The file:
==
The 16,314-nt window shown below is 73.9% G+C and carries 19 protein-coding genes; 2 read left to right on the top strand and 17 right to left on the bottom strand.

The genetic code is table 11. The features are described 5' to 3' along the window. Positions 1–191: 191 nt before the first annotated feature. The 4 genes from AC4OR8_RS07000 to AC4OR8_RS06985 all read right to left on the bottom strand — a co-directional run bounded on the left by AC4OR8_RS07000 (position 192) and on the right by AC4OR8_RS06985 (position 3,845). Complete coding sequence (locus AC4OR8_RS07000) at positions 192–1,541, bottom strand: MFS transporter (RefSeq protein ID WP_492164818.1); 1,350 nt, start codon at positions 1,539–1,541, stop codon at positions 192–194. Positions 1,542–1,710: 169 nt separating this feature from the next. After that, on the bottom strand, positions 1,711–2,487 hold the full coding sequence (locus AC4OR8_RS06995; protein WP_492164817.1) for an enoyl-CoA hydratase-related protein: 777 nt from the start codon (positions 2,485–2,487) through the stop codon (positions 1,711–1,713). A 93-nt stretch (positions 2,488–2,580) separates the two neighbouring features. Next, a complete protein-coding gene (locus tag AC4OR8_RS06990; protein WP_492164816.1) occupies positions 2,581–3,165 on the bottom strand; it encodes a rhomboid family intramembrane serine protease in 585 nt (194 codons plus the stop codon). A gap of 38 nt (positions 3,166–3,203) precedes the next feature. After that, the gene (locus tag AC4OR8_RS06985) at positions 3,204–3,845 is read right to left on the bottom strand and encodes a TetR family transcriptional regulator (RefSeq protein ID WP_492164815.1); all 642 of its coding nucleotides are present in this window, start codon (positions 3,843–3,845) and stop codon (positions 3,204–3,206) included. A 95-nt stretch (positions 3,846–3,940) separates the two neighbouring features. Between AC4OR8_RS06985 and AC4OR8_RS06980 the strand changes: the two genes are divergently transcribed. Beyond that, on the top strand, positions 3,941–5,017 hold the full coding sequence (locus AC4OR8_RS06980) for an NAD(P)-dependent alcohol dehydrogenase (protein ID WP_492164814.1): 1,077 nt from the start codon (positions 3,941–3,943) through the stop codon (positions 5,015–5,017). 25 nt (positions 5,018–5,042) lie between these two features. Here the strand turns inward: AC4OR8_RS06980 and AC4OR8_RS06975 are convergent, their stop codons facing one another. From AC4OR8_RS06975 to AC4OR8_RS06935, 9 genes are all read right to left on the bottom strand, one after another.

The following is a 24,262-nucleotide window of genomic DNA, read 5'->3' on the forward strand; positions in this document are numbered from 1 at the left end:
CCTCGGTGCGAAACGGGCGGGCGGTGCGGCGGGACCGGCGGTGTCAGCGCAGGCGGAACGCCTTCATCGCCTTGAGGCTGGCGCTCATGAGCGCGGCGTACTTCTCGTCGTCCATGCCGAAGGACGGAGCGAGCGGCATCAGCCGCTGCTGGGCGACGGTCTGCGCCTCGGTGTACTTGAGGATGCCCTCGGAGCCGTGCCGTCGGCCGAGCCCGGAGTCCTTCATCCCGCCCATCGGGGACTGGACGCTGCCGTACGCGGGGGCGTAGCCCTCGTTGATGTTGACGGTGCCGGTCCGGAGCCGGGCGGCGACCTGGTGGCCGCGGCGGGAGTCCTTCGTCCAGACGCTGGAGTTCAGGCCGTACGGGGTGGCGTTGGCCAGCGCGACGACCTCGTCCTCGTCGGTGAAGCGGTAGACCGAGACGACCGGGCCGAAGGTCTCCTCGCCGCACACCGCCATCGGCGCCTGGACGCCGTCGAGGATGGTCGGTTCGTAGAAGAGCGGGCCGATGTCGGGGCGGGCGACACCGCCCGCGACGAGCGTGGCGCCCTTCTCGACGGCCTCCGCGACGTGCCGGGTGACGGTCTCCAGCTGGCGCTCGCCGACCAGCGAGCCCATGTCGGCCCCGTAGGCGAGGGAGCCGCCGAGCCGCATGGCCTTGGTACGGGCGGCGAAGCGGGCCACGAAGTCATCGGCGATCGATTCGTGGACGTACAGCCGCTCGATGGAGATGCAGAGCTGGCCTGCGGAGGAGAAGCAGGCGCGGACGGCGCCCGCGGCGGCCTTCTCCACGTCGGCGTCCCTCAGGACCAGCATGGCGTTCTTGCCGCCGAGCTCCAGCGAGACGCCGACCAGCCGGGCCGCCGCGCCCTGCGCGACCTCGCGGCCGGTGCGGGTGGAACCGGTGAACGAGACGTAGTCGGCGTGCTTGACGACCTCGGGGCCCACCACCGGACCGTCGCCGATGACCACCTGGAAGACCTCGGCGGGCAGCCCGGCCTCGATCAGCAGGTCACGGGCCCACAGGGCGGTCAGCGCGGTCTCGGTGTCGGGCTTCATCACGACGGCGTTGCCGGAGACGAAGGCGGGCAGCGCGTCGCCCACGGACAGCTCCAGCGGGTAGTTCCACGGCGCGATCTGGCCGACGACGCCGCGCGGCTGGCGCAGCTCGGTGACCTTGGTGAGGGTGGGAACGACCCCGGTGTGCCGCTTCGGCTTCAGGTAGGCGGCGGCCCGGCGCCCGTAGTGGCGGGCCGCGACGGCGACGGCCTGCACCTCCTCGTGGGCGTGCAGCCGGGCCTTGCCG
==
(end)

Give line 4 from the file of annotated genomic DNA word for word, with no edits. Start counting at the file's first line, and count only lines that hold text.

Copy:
CCTCGGTGCGAAACGGGCGGGCGGTGCGGCGGGACCGGCGGTGTCAGCGCAGGCGGAACGCCTTCATCGCCTTGAGGCTGGCGCTCATGAGCGCGGCGTACTTCTCGTCGTCCATGCCGAAGGACGGAGCGAGCGGCATCAGCCGCTGCTGGGCGACGGTCTGCGCCTCGGTGTACTTGAGGATGCCCTCGGAGCCGTGCCGTCGGCCGAGCCCGGAGTCCTTCATCCCGCCCATCGGGGACTGGACGCTGCCGTACGCGGGGGCGTAGCCCTCGTTGATGTTGACGGTGCCGGTCCGGAGCCGGGCGGCGACCTGGTGGCCGCGGCGGGAGTCCTTCGTCCAGACGCTGGAGTTCAGGCCGTACGGGGTGGCGTTGGCCAGCGCGACGACCTCGTCCTCGTCGGTGAAGCGGTAGACCGAGACGACCGGGCCGAAGGTCTCCTCGCCGCACACCGCCATCGGCGCCTGGACGCCGTCGAGGATGGTCGGTTCGTAGAAGAGCGGGCCGATGTCGGGGCGGGCGACACCGCCCGCGACGAGCGTGGCGCCCTTCTCGACGGCCTCCGCGACGTGCCGGGTGACGGTCTCCAGCTGGCGCTCGCCGACCAGCGAGCCCATGTCGGCCCCGTAGGCGAGGGAGCCGCCGAGCCGCATGGCCTTGGTACGGGCGGCGAAGCGGGCCACGAAGTCATCGGCGATCGATTCGTGGACGTACAGCCGCTCGATGGAGATGCAGAGCTGGCCTGCGGAGGAGAAGCAGGCGCGGACGGCGCCCGCGGCGGCCTTCTCCACGTCGGCGTCCCTCAGGACCAGCATGGCGTTCTTGCCGCCGAGCTCCAGCGAGACGCCGACCAGCCGGGCCGCCGCGCCCTGCGCGACCTCGCGGCCGGTGCGGGTGGAACCGGTGAACGAGACGTAGTCGGCGTGCTTGACGACCTCGGGGCCCACCACCGGACCGTCGCCGATGACCACCTGGAAGACCTCGGCGGGCAGCCCGGCCTCGATCAGCAGGTCACGGGCCCACAGGGCGGTCAGCGCGGTCTCGGTGTCGGGCTTCATCACGACGGCGTTGCCGGAGACGAAGGCGGGCAGCGCGTCGCCCACGGACAGCTCCAGCGGGTAGTTCCACGGCGCGATCTGGCCGACGACGCCGCGCGGCTGGCGCAGCTCGGTGACCTTGGTGAGGGTGGGAACGACCCCGGTGTGCCGCTTCGGCTTCAGGTAGGCGGCGGCCCGGCGCCCGTAGTGGCGGGCCGCGACGGCGACGGCCTGCACCTCCTCGTGGGCGTGCAGCCGGGCCTTGCCG